In November 2016 our friend Simon Panther hit the road for an epic trip around the world. His route took him from London to Delhi, on to the Himalayas, Burma, Thailand, then Alaska, Canada, down the US Pacific Coast to Mexico, through Panama and finally down through South America before getting back home after a unforgettable year on the road. We caught up with Simon to find out more about his adventure.
You have a history of long distance trips, why do you spend so much time travelling on your bike?
I wanted to experience the challenge of cycling around the world. My earlier trips gave me a taste for the adventure and I wanted the feeling of leaving the top of the world in snow, cycling through everything from deserts, rainforest and the snow-capped Andes mountains and arriving at the bottom on my bicycle.
What other passions do you have?
Triathlon, marathons and classic cars.
Did you experience any psychological “down side” during your ride?
Extreme climates like Alaska and the Yukon were hard. You have pitch your tent in -10 degrees and waking up to frozen solid water bottles. As was 50 degree heats in deserts such as Baja California, Mexico. Large open land masses such as Canada which took a month of 100+ mile days alone and 100 kph winds in southern Patagonia travelling at 3 mph were pretty soul destroying!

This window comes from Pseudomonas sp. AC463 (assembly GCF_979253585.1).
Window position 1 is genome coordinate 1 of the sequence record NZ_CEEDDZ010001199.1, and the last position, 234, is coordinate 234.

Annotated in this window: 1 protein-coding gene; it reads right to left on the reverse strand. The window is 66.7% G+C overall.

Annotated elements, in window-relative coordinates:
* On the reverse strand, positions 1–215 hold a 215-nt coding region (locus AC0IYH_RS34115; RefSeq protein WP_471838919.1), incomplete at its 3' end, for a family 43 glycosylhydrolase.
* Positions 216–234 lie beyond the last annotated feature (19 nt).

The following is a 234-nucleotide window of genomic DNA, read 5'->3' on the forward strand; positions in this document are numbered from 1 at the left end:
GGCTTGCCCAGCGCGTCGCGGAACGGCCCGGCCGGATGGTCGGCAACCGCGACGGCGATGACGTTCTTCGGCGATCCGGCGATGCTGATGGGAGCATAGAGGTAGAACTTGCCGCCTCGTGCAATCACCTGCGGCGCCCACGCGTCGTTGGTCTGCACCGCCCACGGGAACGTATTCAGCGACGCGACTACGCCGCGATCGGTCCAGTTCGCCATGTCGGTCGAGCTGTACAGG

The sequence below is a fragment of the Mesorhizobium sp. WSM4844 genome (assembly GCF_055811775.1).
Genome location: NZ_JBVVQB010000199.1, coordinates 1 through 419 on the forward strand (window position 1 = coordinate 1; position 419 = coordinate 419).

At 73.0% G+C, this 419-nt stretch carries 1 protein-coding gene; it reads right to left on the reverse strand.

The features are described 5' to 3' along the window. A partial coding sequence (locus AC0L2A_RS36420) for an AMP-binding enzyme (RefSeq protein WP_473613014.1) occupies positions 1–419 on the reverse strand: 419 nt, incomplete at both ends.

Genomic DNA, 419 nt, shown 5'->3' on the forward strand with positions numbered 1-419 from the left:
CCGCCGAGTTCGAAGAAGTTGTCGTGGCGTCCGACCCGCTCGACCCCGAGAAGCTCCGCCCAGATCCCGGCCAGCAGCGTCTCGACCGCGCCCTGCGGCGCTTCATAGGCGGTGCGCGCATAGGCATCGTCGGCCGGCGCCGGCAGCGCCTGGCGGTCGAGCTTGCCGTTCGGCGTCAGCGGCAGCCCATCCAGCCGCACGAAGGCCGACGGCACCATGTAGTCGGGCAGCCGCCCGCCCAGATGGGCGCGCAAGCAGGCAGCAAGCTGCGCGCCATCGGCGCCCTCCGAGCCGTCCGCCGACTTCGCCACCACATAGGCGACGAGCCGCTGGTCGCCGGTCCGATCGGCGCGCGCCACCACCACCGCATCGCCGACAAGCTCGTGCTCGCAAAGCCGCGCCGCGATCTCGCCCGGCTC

Is your body okay after all this mileage or have you suffered any damage?
I’m very used to long distance cycling and happy with my bike setup. I suffered a few twinges in the knee in cold environments and some back pain after long days in the saddle, but nothing long lasting. As long as you look after your body you are generally ok.
Have you experienced any issues finding food when really hungry in the middle of nowhere?
I carried a gas stove - an essential bit of kit. For example, in Alaska towns were 200 miles apart and often only gas stations. Water was not a problem as I could melt snow or ice but I had to carry large amounts of food. Hot deserts and remote dry mountain passes, such as the Paso Seco in northern Chile, on slow gravel roads were challenging and I found myself running out of water and struggling to find stream water.
How many tyres did you use and what kind of maintenance did your bike require?
About four sets of tyres in total. The first were Schwalbe Marathon Plus and lasted for 20,000 km! My bike broke in every way possibly, literally everything has been replaced. For example it had three broken rims, new bottom bracket, snapped gear cables and many broken spokes. Snapping the rear hub twice was the only thing that stopped me from moving though.
What would you suggest to a brand new tourer to setup their bike?
Look at the type of roads and what products are available in the country you are cycling in. For example 26 inch wheels are now hard to obtain in South America, but the best choice for Africa.
Roughly how many people do you think you’ve met during your entire trip?
Ah man, that’s hard… maybe 1,000?! That’s one of the best things about the experience is the people you meet along the way.
This your fourth big tour… what’s next?
Tour of Africa, starting on February 1st. Keep an eye on the blog for more details.
You like to fly under the radar why your trips, why don’t you use Strava or publicise your trips?
Haha, I’m not interested in Strava. I just do it for the kicks!